PJ Harvey's 'Rid of Me': Rob Sheffield Pays Tribute - Rolling Stone
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PJ Harvey’s ‘Rid of Me’ at 25: A Salute to Her Funniest, Nastiest Masterpiece

A look back at the raw 1993 LP that redefined the power trio and blew Kurt Cobain’s mind

PJ Harvey performing in 1993.PJ Harvey performing in 1993.

In honor of the 25th anniversary of PJ Harvey's 'Rid of Me,' Rob Sheffield looks back on "the air-guitar record of the decade."

Ebet Roberts/Getty Images

Happy 25th birthday to Rid of Me, PJ Harvey‘s goth-punk masterpiece, which dropped on May 4th, 1993. On her second album, the 23-year-old lass from the English countryside seized the wide-open opportunities of early-Nineties rock and opened them even wider. She goes for shameless rock & roll bravado – “Man-Size,” “50 Ft Queenie,” “Ecstasy,” “Dry” – reveling in her old-school guitar-hero moves even when she’s mocking them. Polly Jean Harvey spends these songs digging out her most twisted nightmares and setting them on fire, with a taste of kerosene from her producer Steve Albini. 

“The air-guitar record of the decade,” I called it in Rolling Stone, and that still feels right. “I had just come out of my teens and at that time you really want to make your mark on the world,” Harvey recalled a few years ago. “I was trying to cause a riot in one way or another.”

You can catch a glimpse of that riot in her September 1993 performance on The Tonight Show, one of the strangest things ever aired on Nineties TV.

Harvey is visiting Jay Leno to play “Rid of Me,” in front of her biggest American audience so far (including me and most of my friends, who’d normally never watch Leno). She stands alone with her guitar (her band just broke up on tour) in a glittery gold dress and looks weirdly cheery as she sings, “Lick my injuries!” Jay invites her over to the couch, with Kramer from Seinfeld. “Very nice,” Jay says. He asks about the Dorset farm where she lives with her parents. “It’s mostly a sheep farm,” she says. “I still help with dipping the sheep, ringing lambs’ tails and ringing testicles, things like that.”

Jay is curious. “What is that?” She smiles politely. “It’s for the male lambs that you don’t want to become rams. You have to ring their testicles with a rubber band. And after about two weeks they drop off.”

So much for the interview. Jay says “very nice” again and cuts to a commercial. Not nice at all, really. This was one of those TV performances nobody witnessing it ever forgot, in all the years before YouTube was invented. It was the first time most PJ Harvey fans got to hear her speaking voice or see that unnerving smile. That smile is audible all over Rid of Me, even as she shreds through her feminist rage and heartbreak. On her 1992 breakthrough hit “Sheela-Na-Gig,” she sang, “I’m gonna wash that man right out of my hair,” but in Rid of Me she takes more extreme measures, chanting, “Douse hair with gasoline/Set it light and set it free.” Even when she’s going to the darkest emotional depths, her music has that mischievous baby’s-on-fire edge. That’s why the album hasn’t dated – and why it sounds timelier than ever now.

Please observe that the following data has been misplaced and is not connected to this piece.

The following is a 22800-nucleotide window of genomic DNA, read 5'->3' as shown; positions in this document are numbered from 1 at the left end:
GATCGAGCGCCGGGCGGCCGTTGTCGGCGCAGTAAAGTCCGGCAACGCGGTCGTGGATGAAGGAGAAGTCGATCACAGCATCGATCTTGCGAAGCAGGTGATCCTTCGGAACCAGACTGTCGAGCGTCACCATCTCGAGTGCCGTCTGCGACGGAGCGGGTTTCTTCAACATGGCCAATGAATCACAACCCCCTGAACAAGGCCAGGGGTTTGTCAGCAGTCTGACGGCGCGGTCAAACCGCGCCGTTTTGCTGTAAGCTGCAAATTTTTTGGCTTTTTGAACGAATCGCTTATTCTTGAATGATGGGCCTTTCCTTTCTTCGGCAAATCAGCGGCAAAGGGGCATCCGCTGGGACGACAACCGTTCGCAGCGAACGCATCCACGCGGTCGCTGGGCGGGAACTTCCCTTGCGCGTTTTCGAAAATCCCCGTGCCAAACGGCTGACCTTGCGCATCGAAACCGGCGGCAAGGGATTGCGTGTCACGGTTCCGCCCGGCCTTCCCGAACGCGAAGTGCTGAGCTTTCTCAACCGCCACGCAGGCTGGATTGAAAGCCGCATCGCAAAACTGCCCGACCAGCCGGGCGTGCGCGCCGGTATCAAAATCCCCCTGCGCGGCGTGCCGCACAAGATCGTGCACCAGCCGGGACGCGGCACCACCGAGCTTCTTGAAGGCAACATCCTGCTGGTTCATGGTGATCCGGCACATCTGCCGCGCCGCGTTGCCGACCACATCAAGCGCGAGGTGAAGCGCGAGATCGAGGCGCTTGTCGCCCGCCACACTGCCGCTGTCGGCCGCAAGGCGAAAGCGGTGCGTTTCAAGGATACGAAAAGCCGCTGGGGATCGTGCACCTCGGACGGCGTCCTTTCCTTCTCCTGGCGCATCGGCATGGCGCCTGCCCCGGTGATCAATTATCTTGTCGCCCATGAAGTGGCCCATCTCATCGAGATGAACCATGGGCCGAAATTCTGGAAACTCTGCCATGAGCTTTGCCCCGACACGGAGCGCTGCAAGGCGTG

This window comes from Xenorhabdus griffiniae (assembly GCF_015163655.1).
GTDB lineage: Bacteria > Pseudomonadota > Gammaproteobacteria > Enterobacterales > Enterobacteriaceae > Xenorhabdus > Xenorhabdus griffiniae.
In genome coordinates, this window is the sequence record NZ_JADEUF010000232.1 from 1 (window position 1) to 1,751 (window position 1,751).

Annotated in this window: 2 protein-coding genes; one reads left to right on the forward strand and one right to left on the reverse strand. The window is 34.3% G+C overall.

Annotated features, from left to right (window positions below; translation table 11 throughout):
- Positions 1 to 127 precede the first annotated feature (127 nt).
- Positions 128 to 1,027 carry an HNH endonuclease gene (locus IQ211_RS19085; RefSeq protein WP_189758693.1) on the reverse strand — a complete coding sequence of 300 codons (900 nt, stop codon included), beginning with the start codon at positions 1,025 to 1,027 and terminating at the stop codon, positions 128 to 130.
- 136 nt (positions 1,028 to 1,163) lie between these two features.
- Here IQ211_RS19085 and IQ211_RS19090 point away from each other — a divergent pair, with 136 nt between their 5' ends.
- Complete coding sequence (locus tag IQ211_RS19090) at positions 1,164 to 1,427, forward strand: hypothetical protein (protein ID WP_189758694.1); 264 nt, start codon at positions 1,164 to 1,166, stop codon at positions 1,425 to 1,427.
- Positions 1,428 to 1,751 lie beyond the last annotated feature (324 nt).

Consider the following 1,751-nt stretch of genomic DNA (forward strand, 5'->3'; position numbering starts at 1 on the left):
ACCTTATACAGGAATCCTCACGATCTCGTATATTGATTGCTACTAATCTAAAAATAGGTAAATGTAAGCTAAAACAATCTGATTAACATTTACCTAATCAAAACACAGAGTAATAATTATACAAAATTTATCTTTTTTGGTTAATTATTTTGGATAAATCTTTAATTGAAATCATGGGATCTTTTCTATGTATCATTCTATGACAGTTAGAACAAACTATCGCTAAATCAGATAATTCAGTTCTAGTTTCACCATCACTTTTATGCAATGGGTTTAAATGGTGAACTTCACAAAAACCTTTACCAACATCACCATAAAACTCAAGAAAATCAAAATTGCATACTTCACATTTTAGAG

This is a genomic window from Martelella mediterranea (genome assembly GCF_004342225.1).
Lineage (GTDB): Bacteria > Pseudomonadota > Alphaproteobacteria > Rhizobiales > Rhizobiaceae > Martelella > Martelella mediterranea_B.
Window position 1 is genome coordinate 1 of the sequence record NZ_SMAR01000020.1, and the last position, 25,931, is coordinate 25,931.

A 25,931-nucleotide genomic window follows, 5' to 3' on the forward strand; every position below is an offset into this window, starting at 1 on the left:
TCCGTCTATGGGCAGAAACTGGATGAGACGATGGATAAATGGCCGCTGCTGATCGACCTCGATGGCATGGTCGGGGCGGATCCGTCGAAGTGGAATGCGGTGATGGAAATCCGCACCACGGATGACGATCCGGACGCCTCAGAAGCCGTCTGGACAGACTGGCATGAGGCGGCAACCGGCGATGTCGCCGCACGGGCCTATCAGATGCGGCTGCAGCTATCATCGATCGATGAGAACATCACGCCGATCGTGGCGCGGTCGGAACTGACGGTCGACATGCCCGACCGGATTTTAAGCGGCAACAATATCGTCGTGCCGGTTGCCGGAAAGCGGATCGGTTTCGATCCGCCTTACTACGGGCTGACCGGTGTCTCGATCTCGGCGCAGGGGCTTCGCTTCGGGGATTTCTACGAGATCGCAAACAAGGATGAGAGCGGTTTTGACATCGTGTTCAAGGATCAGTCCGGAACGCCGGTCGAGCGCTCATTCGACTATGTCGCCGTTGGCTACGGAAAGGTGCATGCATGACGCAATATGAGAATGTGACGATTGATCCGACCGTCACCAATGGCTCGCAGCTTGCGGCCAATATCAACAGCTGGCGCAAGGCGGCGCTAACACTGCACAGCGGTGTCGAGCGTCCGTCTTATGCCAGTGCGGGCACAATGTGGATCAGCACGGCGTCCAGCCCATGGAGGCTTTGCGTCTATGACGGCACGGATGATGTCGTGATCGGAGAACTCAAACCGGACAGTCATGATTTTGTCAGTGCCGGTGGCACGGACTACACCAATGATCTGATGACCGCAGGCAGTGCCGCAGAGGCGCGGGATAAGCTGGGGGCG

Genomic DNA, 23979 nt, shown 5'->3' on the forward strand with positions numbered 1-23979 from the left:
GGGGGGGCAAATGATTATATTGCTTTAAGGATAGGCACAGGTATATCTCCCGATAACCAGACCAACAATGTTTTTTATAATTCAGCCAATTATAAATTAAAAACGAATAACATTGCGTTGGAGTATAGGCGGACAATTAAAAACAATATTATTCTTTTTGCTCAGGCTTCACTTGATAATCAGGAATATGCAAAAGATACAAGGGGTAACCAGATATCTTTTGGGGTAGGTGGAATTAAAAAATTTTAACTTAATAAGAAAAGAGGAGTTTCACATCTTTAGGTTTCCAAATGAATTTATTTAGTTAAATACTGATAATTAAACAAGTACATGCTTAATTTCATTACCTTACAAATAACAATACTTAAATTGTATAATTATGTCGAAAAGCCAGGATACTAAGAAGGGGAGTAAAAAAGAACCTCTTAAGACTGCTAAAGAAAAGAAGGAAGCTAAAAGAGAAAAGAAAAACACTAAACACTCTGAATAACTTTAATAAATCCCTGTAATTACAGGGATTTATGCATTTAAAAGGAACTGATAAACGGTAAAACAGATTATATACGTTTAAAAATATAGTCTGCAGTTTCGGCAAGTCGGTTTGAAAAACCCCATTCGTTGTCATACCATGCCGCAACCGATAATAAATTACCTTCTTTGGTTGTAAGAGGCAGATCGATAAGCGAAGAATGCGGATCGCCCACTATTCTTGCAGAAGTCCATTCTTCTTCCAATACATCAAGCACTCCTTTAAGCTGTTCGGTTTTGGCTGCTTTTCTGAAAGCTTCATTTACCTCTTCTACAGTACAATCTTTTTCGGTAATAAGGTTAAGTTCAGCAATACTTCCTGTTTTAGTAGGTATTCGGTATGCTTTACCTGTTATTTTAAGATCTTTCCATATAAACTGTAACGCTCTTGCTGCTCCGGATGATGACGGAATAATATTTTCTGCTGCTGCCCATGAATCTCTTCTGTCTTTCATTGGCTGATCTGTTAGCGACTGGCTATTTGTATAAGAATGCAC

Harvey grew up on that farm with her sculptor mother and her quarryman father – plus their record collection, full of blues (John Lee Hooker, Howlin’ Wolf) and rock (Hendrix, Beefheart). “Keith Richards is one of my heroes,” she told Rolling Stone in 1993. That heritage runs deep in Rid of Me – it’s like Exile on Main St. fan-fic where her voice is Keith and her guitar is Mick. Hence a brilliant stroke like “Dry,” where she kisses off an inept lover with power chords, thudding drums and a woozy slide-guitar solo that hits like pure sarcasm, with the four-word chorus: “You leeeeave! Meeee! Dryyyy!” She sings the line with different venom each time – sometimes stretching out “leave,” sometimes spitting “dry” – but her guitar gets the nastiest punch lines. 

The “PJ Harvey” that made Rid of Me was a power trio – in the tradition of Alice Cooper, Polly Jean Harvey led a band named after herself, with the killer rhythm section of Stephen Vaughan on bass and Rob Ellis on drums. At their first gig in 1991, at a local bowling alley, they cleared the room so fast they got offered money to stop playing. They went to a nearby studio to cut the debut Dry, making a surprise worldwide splash with “Dress” and “Sheela-Na-Gig.” For Rid of Me, the band spent ten days in the snowbound Minnesota woods with Big Black’s Steve Albini, at the same studio where he’d produce Nirvana’s In Utero a few months later. Harvey wanted Albini for the raw room-tone sound she adored on the Pixies’ Surfer Rosa. As Ellis told Spin, “I could really bring out my inner Bonham with that drum sound. Polly’s playing is incredible but the sound is amazing. Jimmy Page would be jealous.” (Pagey probably was, since he hired Albini a few years later.)